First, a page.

The affordability conundrum plays out only if the system is implemented wrong, he noted. As with most matrix’ for disruptive technology, cost pressures at inception that pressure bottom lines eventually developing into profitable models, he said, adding that even the detractors are in consensus over the value-add of EVV.

“Good providers, when you are training them, when you are talking to them, when you are listening to their fears and challenges, really want to weed out fraud, waste and abuse.”

Time to Take Action

Burnett, a past Director for CMS provided a personal example of the transformation from paper to electronics after she left the government agency and returned to Pennsylvania in 2015. Every year, 620 nursing facilities in Pennsylvania that participate in Medicaid would submit information that had to be audited on their cost reports — all coming in in file boxes, she said.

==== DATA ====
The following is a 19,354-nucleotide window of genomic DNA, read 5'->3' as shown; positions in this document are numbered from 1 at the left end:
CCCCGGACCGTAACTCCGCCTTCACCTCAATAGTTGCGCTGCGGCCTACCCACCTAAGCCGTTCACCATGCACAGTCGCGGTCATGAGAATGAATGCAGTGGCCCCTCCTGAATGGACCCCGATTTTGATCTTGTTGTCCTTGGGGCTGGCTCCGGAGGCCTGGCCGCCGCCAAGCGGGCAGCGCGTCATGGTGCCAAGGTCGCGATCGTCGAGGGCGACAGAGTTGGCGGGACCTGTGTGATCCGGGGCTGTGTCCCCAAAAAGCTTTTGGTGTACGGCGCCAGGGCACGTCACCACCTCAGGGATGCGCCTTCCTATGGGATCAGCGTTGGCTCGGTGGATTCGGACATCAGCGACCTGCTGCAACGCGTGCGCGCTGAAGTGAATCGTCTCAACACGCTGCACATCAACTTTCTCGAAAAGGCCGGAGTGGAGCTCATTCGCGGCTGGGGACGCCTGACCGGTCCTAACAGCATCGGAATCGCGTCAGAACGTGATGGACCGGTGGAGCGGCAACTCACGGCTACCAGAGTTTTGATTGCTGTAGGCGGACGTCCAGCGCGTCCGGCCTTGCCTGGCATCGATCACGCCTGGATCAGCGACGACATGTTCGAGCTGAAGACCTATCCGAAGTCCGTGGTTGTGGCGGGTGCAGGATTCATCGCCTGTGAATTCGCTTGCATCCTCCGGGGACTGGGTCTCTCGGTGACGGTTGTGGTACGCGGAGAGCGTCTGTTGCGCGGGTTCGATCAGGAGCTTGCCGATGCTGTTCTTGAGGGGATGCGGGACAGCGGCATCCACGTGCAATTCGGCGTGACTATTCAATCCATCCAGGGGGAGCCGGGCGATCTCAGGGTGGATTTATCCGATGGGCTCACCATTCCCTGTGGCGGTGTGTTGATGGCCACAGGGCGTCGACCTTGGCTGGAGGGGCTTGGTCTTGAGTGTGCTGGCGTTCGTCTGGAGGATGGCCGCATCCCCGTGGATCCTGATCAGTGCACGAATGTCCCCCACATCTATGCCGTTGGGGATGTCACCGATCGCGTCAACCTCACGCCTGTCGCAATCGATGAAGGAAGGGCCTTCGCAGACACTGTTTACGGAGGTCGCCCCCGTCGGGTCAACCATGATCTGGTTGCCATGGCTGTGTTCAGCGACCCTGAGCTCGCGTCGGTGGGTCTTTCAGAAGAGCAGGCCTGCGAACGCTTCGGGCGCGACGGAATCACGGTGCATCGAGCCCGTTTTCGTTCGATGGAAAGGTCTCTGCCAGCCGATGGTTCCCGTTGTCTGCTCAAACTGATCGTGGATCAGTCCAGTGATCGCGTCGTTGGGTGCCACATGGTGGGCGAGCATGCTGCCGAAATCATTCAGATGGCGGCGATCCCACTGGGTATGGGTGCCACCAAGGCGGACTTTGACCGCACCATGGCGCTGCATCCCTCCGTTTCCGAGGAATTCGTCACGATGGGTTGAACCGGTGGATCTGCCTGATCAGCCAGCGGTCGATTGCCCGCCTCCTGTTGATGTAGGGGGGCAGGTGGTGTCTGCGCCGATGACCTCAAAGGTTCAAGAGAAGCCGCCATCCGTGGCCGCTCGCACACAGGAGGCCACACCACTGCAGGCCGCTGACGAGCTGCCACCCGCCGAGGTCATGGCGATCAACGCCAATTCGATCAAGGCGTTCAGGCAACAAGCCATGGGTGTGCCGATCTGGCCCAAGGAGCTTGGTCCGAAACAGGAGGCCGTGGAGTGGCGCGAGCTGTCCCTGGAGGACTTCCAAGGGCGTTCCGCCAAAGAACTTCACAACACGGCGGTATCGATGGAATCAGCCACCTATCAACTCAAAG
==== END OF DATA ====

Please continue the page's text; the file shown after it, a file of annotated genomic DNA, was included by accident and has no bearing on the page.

“It filled up an entire office and then went out to storage,” she said, “and was filling up rooms and rooms with these piles of boxes.”

She then asked her CFO “to go digital on this.”

“[The new software] really made a big difference just in the quality of the auditing, but also a big difference in the storage for us,” she said.

Tellus’ Lia Sweeney, who gave the final presentation, compared preparing for EVV to the June 1 start of the hurricane season in Florida, and that there is a need to prepare for the storm.